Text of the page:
minneapolis minnesota news
Josh Rosenthal, KSTP-TV Content Producer
Solutions Blog connected with him to learn about his journalistic style, how public relations professionals can work with him, and more.

1. Tell us a bit about your background.

I’m originally from Maryland, about 20 minutes outside of D.C. I wanted to become a journalist and went to the University of Maryland to major in journalism. I have been on air at stations in Gainesville, Fla., and Little Rock, Ark., before coming to the Twin Cities this year.

2. How have you adjusted to Minnesota weather?

So far, so good. I’ve actually lived here since January, so I feel that I already have experienced Minnesota weather. It’s cold -- I’m not going to lie. I feel that all of the great things about the Twin Cities outweigh the cold weather. I really love the Twin Cities.

3. How would you describe your approach to TV storytelling?

Well, it’s important for people to remember that TV is a visual medium. I look for good, informative stories that our viewers want to learn about. It’s important to find visual stories. It’s important to find things within those stories for viewers to see.

4. Your stories almost have a bit of a theatrical element to them. How do you come up with ideas to demonstrate your stories?

It’s a case-by-case thing. The day of the hail storm recently, I and the photographer tossed some ideas around. It’s a storm damage story. Our morning reporter was working on covering a lot of trees down. We thought that covering hail damage would be good. Spotting downed trees is relatively easy, but finding hail damage is harder.

We decided to go to an auto body shop because we figured there would be people with hail damage there, and it was lines all day long.  

We had our story, and we wanted to do something in the live shot rather than me just standing there. We asked the guy if he had any spare parts that were too far damaged to be salvaged. He had some car hoods. We then went to a sporting goods store, and bought some golf balls. I threw them against a car hood to demonstrate the damage that different size hail can do.

5. How has TV news changed during your career?

When I started a few years ago, social media was not nearly as large of a part of what we do. I can remember one of the first stories that I did in Gainesville, Fla. It was about a guy whose car was stolen and the police couldn’t find it, and he posted on Facebook that his car was stolen. That wouldn’t be a story today, because people post things like that all the time. 

The story got better though, because one of his Facebook friends found the car. That wouldn’t be a story today.

6. What do you see as the future of producing content across various platforms?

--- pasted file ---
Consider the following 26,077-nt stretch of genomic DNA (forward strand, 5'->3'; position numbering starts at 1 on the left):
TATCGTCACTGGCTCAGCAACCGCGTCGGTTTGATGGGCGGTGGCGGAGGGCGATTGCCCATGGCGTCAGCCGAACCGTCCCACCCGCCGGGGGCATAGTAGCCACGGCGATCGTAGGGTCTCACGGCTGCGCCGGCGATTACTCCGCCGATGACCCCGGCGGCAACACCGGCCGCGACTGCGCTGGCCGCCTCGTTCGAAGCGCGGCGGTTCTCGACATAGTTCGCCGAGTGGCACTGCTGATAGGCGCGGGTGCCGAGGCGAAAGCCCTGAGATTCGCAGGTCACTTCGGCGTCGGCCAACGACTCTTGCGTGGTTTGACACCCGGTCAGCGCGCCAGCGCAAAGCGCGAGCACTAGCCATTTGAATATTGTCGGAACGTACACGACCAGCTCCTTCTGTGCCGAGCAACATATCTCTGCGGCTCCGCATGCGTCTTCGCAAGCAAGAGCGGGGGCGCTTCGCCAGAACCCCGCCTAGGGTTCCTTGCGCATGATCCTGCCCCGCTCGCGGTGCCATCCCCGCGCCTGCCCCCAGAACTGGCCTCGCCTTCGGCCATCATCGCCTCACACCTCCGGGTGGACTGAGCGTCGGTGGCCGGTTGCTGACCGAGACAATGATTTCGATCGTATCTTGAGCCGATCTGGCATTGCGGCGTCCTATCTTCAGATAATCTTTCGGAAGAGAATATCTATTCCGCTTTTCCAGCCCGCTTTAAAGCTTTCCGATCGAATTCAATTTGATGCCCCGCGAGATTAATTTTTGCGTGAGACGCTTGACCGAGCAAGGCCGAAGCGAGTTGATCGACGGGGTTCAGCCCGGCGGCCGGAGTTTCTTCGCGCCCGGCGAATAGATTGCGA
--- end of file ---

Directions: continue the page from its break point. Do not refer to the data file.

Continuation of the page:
I’m not really sure where we’re going. There’s much more of an emphasis on hitting all platforms available to us. Now we’re looking at how to tell the story on social media sites plus the KSTP-TV website.

7. What are some of your favorite stories that you have covered in Minnesota?

I did really like the hail story. 

graphic design
Artist Phil Hansen of Chanhassen
I produced a story a few months ago about an artist in Chanhassen who made his phone number public to everyone on the Internet. He asked people to call him about limitations or challenges that they faced. Maybe they got in an accident or had a rough time with their parents. He wrote the stories on a paper and then put it up on canvas. The way that he put the words from the stories on canvas resulted in one big picture. It was really interesting.  

Any time you can tell a really visual story that makes people say, “Huh,” and think about something, those are my favorites.

8. What are some of your favorite stories that you have covered in your career?

I have few notable ones. Severe weather stories tend to stick out. When I first got to Arkansas, it was
chanhassen minnesota
a record year for flooding and tornadoes. That can be taxing too, though. It really wears on you as a person.  

On a more fun note, in Gainesville, I interviewed Busta Rhymes and The Wiggles later on in the same day. That was interesting.

9. How can public relations professionals help you in your job? What are you looking for from them?

The toughest part of my job is coming to the table with stories for the newscast. I like to hear from public relations professionals. It helps when they have an understanding of what we do. 

It also helps when there’s a relationship there – when people develop a relationship ahead of time so I know my source. I love pitches with good stories and the visual component. Getting to know people can be very helpful – I appreciate calls from PR professionals.

Follow Rosenthal on Twitter:  @JRosenthal13.

Saturday, August 10, 2013

Behind the scenes at the Minnesota State Fair